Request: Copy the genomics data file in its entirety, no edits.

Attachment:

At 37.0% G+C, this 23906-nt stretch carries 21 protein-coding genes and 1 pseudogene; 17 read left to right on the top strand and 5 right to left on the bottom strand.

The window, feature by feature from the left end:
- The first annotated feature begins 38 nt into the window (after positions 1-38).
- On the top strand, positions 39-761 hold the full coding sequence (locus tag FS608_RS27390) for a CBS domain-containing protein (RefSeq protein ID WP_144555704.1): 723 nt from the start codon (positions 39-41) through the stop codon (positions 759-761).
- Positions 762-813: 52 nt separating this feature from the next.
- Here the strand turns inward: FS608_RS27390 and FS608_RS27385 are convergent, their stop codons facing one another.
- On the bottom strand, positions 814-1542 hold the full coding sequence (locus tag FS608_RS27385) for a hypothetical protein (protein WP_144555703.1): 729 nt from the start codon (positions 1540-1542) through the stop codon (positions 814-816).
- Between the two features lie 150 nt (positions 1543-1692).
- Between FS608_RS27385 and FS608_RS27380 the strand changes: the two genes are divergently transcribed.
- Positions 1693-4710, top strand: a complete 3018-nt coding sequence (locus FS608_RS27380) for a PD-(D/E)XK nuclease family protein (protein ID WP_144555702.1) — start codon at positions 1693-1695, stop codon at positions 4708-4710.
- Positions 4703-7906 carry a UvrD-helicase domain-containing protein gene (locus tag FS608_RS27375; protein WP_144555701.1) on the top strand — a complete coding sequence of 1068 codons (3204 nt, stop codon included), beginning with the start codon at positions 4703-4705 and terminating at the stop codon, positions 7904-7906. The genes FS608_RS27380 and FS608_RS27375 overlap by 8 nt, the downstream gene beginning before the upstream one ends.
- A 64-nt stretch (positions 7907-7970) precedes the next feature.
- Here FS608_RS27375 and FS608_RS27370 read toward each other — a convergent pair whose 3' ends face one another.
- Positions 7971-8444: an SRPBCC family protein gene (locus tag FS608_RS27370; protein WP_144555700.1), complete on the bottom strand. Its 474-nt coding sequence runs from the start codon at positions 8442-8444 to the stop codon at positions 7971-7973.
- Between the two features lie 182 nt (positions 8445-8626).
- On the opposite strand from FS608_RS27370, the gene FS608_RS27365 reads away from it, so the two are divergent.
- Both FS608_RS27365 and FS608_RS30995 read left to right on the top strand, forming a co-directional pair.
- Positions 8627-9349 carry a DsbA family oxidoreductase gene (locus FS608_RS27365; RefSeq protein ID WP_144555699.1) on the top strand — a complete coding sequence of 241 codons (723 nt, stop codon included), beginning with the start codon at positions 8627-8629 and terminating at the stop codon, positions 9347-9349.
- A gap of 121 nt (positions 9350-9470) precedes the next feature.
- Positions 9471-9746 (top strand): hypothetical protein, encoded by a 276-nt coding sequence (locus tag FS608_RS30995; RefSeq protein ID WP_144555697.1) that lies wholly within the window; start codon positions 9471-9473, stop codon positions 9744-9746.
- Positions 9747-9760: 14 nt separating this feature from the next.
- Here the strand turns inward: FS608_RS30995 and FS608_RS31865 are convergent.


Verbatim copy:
At 37.0% G+C, this 23906-nt stretch carries 21 protein-coding genes and 1 pseudogene; 17 read left to right on the top strand and 5 right to left on the bottom strand.

The window, feature by feature from the left end:
- The first annotated feature begins 38 nt into the window (after positions 1-38).
- On the top strand, positions 39-761 hold the full coding sequence (locus tag FS608_RS27390) for a CBS domain-containing protein (RefSeq protein ID WP_144555704.1): 723 nt from the start codon (positions 39-41) through the stop codon (positions 759-761).
- Positions 762-813: 52 nt separating this feature from the next.
- Here the strand turns inward: FS608_RS27390 and FS608_RS27385 are convergent, their stop codons facing one another.
- On the bottom strand, positions 814-1542 hold the full coding sequence (locus tag FS608_RS27385) for a hypothetical protein (protein WP_144555703.1): 729 nt from the start codon (positions 1540-1542) through the stop codon (positions 814-816).
- Between the two features lie 150 nt (positions 1543-1692).
- Between FS608_RS27385 and FS608_RS27380 the strand changes: the two genes are divergently transcribed.
- Positions 1693-4710, top strand: a complete 3018-nt coding sequence (locus FS608_RS27380) for a PD-(D/E)XK nuclease family protein (protein ID WP_144555702.1) — start codon at positions 1693-1695, stop codon at positions 4708-4710.
- Positions 4703-7906 carry a UvrD-helicase domain-containing protein gene (locus tag FS608_RS27375; protein WP_144555701.1) on the top strand — a complete coding sequence of 1068 codons (3204 nt, stop codon included), beginning with the start codon at positions 4703-4705 and terminating at the stop codon, positions 7904-7906. The genes FS608_RS27380 and FS608_RS27375 overlap by 8 nt, the downstream gene beginning before the upstream one ends.
- A 64-nt stretch (positions 7907-7970) precedes the next feature.
- Here FS608_RS27375 and FS608_RS27370 read toward each other — a convergent pair whose 3' ends face one another.
- Positions 7971-8444: an SRPBCC family protein gene (locus tag FS608_RS27370; protein WP_144555700.1), complete on the bottom strand. Its 474-nt coding sequence runs from the start codon at positions 8442-8444 to the stop codon at positions 7971-7973.
- Between the two features lie 182 nt (positions 8445-8626).
- On the opposite strand from FS608_RS27370, the gene FS608_RS27365 reads away from it, so the two are divergent.
- Both FS608_RS27365 and FS608_RS30995 read left to right on the top strand, forming a co-directional pair.
- Positions 8627-9349 carry a DsbA family oxidoreductase gene (locus FS608_RS27365; RefSeq protein ID WP_144555699.1) on the top strand — a complete coding sequence of 241 codons (723 nt, stop codon included), beginning with the start codon at positions 8627-8629 and terminating at the stop codon, positions 9347-9349.
- A gap of 121 nt (positions 9350-9470) precedes the next feature.
- Positions 9471-9746 (top strand): hypothetical protein, encoded by a 276-nt coding sequence (locus tag FS608_RS30995; RefSeq protein ID WP_144555697.1) that lies wholly within the window; start codon positions 9471-9473, stop codon positions 9744-9746.
- Positions 9747-9760: 14 nt separating this feature from the next.
- Here the strand turns inward: FS608_RS30995 and FS608_RS31865 are convergent.